It runs a bit better with the Muzzy can and rejetting, and the same de-snorkleing you did on the 250.
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Old 02-08-2010, 02:01 AM   #89
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I got to saw it and Squoddy bumped it and set off the SUPER FLIPPIN SHRILL ALARM!

Woo Hoo!
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Old 02-08-2010, 09:36 AM   #90
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Yes... my evil shreak alarm lol
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Old 02-08-2010, 09:47 AM   #91
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Quote:
Originally Posted by AJFLo View Post
Just figured a 250 would be way more fun on the track than the street.
CDill was doing 2:05's in the 250 yesterday.
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Old 02-08-2010, 12:28 PM   #92
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Well I did drill out the filter but remember an engine is a vacuum pump not a pressure pump. So the carbs are the deciding factor on venturi vacuum and also chamber flow. Only thing I would effect is the vacuum in the airfilter housing and the crankcase ventilaion efficiency due to a more open volume available from the intake side of the housing wo the restrictive volumetric hole.
Unrestricting the intake side of any carburated bike will have impacts on the jetting throughout the entire possibility of rev and load scenarios. A carburetor is, at heart, a device that atomizes fuel to a specific molecular ratio based upon the pressure differential between airbox (close to atmospheric) and intake tract. Modifying the air filter as you have will increase the pressure in the airbox and definitely lean out the mixture causing your air cooled bike to make less power and run hotter. My Comet 250, like other's 650's, was also lean from the factory, so I'd guess yours is as well.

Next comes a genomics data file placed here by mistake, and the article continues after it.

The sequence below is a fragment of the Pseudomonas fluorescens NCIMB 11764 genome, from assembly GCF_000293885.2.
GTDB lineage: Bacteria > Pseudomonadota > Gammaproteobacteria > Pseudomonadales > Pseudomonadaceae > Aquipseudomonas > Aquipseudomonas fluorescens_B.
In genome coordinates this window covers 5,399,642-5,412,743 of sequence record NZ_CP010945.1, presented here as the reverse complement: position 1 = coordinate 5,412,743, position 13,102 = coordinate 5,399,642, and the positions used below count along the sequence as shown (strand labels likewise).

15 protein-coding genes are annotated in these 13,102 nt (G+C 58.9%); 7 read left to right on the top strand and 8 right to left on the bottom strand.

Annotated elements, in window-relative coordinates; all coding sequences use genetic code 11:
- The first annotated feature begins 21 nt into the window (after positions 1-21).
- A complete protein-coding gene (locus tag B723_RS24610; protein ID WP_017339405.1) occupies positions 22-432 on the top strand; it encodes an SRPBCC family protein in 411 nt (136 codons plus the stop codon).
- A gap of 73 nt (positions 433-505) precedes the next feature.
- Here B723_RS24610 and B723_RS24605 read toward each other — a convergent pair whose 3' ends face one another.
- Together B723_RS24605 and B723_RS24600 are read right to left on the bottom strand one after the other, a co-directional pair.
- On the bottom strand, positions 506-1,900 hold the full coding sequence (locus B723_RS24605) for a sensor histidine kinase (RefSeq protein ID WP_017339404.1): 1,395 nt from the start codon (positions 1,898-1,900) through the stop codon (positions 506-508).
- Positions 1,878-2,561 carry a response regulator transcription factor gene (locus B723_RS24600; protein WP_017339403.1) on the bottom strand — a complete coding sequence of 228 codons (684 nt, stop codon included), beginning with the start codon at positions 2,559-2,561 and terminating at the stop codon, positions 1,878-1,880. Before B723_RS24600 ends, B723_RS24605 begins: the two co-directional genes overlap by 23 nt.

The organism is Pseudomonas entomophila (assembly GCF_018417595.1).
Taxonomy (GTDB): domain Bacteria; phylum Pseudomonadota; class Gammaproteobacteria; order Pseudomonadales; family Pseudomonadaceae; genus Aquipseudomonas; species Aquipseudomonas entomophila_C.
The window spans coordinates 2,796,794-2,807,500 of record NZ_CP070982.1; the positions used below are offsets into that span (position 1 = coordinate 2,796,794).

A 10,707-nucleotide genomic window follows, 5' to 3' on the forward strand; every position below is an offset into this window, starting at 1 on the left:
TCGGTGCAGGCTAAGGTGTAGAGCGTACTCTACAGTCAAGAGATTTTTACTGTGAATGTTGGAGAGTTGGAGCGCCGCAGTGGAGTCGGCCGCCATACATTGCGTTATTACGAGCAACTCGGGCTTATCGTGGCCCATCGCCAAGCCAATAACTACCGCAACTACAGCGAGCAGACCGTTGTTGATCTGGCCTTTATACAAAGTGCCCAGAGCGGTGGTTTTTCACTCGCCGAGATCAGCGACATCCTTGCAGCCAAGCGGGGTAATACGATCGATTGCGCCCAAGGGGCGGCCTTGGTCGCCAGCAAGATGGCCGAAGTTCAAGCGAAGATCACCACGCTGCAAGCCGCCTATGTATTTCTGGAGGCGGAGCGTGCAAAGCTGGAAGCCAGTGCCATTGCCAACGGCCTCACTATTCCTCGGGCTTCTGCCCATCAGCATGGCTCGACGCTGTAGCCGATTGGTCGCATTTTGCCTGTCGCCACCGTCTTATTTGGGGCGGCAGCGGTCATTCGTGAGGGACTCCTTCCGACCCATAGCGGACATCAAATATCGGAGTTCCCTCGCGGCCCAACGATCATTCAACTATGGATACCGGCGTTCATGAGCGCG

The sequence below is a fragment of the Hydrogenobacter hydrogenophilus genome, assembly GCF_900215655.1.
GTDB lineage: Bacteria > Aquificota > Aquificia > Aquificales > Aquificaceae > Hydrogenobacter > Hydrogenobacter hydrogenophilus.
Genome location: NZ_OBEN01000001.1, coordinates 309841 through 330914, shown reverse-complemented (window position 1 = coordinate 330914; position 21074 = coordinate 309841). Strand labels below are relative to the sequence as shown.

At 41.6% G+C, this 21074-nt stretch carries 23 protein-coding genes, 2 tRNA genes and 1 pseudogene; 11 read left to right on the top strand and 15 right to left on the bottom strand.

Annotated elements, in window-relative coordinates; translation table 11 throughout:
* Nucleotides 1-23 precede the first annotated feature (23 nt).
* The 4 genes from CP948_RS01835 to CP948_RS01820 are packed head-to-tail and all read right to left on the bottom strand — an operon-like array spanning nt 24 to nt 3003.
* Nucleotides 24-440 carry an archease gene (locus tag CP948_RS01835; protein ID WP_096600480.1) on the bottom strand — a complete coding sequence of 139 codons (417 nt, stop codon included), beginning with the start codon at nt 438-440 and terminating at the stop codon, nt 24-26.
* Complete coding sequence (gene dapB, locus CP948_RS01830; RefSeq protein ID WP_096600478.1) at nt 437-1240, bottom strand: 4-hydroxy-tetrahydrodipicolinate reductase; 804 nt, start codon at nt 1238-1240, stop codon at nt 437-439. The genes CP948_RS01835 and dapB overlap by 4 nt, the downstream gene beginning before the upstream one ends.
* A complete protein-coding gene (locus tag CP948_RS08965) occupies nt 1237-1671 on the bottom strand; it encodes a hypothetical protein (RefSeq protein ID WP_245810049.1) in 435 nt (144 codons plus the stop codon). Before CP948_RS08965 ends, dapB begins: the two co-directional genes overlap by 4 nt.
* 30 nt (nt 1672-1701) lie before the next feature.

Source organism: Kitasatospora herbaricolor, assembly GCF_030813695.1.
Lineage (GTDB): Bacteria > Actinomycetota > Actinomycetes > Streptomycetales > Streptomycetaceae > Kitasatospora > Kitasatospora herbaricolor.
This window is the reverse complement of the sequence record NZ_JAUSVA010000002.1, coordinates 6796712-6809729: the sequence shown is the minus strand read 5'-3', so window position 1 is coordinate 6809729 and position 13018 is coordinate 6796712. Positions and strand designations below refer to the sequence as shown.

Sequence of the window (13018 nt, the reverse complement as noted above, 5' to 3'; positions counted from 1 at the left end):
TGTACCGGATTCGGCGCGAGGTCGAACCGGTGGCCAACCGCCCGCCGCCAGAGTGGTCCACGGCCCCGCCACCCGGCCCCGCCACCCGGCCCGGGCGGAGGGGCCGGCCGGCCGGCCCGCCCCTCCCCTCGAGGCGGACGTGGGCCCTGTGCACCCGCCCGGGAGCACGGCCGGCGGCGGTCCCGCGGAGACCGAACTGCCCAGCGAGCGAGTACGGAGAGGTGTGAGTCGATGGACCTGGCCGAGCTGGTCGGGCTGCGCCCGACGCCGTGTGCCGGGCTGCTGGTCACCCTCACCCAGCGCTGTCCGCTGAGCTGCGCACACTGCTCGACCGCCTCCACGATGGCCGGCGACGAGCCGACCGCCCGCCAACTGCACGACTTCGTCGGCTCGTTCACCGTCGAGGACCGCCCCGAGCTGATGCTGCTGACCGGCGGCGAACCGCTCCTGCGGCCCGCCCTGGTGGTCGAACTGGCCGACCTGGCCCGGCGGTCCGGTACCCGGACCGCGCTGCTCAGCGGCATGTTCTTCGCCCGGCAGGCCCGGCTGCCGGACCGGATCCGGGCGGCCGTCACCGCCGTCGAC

Further complicating the simple change in jet size is the carbs being designed to provide varying levels of atmospheric pressure to the fuel in the bowl based on throttle openings. Air jets, as well as fuel jets, help keep the 12.5 ratio engines desire. with airbox pressure affects the pressure on the bowl of fuel in the carb. That's why old school tuners would drill out air jets and increase fuel jet size when slipping in a K&N and a pipe. Get it right, and simple changes could drastically change an engine's power output. As bikes evolved with tuned intakes, tuned headers, engineered optimized airbox volyume, etc...it became harder and harder for a tuner to get additional power out of a factory bike. All that said, your simple little 250 should respond very well to the idle mixture being fattened and a simple increase in main jet size.

My advice, rejet ASAP to keep the motor cool and avoid future heat / valve issues.
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Old 02-08-2010, 12:49 PM   #93
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Nice work Matt!
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Old 02-09-2010, 12:18 PM   #94
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Quote: